Thirty years ago two brothers from Sevenoaks in Kent (neither called Harry) recorded a track in a cupboard under the stairs, starting them on a pioneering course that would serve to help shape the future of electronic music. Paul and Phil Hartnoll formed Orbital in the death throes of the 80s against a politically charged backdrop of impending Poll Tax and a growing concern about illegal raves. Their brand of nuanced electronica became synonymous with an era that was at times described as subversive and dangerous. In truth, it was probably the start of the most exiting, game-changing development in popular music and it's associated youth culture since Punk. Three decades on, the brothers Hartnoll are still at it and still pushing the boundaries of their genre.
Orbital brought their spectacular show to the East Kent coast at the weekend to the delight of a variety of ravers. There was no disused warehouse, no underground movement, no cryptic clues as to where to head and, thankfully, no police intervention to break up the party. Today's Oribital show was all above board, literally out in the open and all inclusive. Margate's rejuvenated jewel Dreamland played host to a very special event that for some brought back the hedonistic delights of the past and for others delivered a magnificent glimpse of a seminal EDM act.
Through the course of a punctuated career as Orbital, the Hartnoll brothers have endeavoured, and largely delivered on, changing and shaping the sound of the moment. With a political landscape of similarly monumental proportions to that which accompanied the band's birth, to help inspire their most recent work they have seemingly been given the fillip that they needed to release some of their best work in years. With their new album 'Monsters Exist' due out in September and on the back of two of this year's most original singles, it was certainly a great time to catch Orbital approaching a new high.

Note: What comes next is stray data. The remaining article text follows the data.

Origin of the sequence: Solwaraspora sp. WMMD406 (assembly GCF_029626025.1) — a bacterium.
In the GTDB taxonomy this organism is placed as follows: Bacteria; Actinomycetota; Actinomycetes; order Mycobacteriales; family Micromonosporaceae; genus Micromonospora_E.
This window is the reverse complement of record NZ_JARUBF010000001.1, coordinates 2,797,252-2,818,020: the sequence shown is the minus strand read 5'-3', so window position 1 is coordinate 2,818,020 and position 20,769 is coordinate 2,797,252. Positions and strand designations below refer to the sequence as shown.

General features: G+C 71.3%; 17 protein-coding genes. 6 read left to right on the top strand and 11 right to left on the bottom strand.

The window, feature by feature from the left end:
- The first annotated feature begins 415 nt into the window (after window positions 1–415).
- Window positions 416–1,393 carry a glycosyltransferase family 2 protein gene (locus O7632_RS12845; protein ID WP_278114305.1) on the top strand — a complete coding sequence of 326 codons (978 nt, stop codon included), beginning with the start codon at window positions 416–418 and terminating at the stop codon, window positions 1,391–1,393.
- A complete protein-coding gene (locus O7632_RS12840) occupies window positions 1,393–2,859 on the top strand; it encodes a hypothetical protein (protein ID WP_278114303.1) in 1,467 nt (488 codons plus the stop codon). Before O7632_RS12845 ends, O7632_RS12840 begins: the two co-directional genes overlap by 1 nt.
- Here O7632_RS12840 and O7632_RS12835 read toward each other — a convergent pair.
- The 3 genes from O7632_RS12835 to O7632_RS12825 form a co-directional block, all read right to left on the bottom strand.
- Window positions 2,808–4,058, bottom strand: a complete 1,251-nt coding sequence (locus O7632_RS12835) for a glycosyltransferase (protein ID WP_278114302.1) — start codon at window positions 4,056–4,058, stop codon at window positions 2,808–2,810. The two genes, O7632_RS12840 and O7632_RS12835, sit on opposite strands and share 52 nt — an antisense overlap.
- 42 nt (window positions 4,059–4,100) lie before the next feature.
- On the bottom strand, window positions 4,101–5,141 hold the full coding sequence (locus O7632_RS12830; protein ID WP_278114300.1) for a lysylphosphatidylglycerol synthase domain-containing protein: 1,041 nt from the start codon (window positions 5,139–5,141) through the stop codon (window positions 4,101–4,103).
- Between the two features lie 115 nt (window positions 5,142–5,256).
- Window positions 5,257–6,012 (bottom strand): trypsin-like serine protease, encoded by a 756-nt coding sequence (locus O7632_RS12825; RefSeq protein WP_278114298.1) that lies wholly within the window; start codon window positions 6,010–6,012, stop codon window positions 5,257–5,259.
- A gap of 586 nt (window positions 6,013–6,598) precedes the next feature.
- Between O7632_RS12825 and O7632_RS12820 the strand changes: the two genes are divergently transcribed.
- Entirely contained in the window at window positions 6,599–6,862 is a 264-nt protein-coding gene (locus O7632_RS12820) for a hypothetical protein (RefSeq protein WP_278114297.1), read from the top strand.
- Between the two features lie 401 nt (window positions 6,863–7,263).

Continue reading: Orbital - Dreamland, Margate, Kent 28.07.2018 Live Review
Orbital are splitting after 25 years together, though Paul Hartnoll will release a new solo album.
Orbital have announced they are to split after 25 years performing together. The dance duo has been a mainstay on the festival circuit, both domestically and internationally, but will call it a day to pursue other projects.
Paul Hartnoll will release his new solo album 8.58, and recently worked on the Peaky Blinders soundtrack
In a press release announcing his new solo album, Paul Hartnoll said: "Orbital had stopped working properly. We had a great four years since getting back together in 2008, but it was time to move on."
Continue reading: Orbital To Split After 25 Years, Paul Hartnoll To Release Solo Album
It is always a cause for concern when any group returns to the music industry after a sustained period of absence, especially when they were once seen as key players in their genre of music.
Continue reading: Orbital, Wonky Album Review
I wish I could be interested in this single, I really do. I wish that I could sit here and tell you that Orbital's first single in six years was a triumph and an excellent return to form. It actually hurts me, in fact, to report that what Orbital have actually released is an astonishingly dull techno/trance song that sounds for all the world like it's being sequenced by a Mega Drive (Which was cool about three years ago), with all the creative thought of a wet flannel. Keen listeners will recognise a sample from Buggles' "Video Killed the Radio Star", others won't; but it doesn't matter because it's repeated so many times in the track that it'll drive anyone absolutely spare within a couple of minutes. Another sample is simply of a woman screaming "shut up!" increasingly angrily, and I must say that I found myself agreeing with her more and more vehemently as the track shambled along (For a full six minutes) without achieving anything of any real worth or note.
Continue reading: Orbital, Don't Stop Me Single Review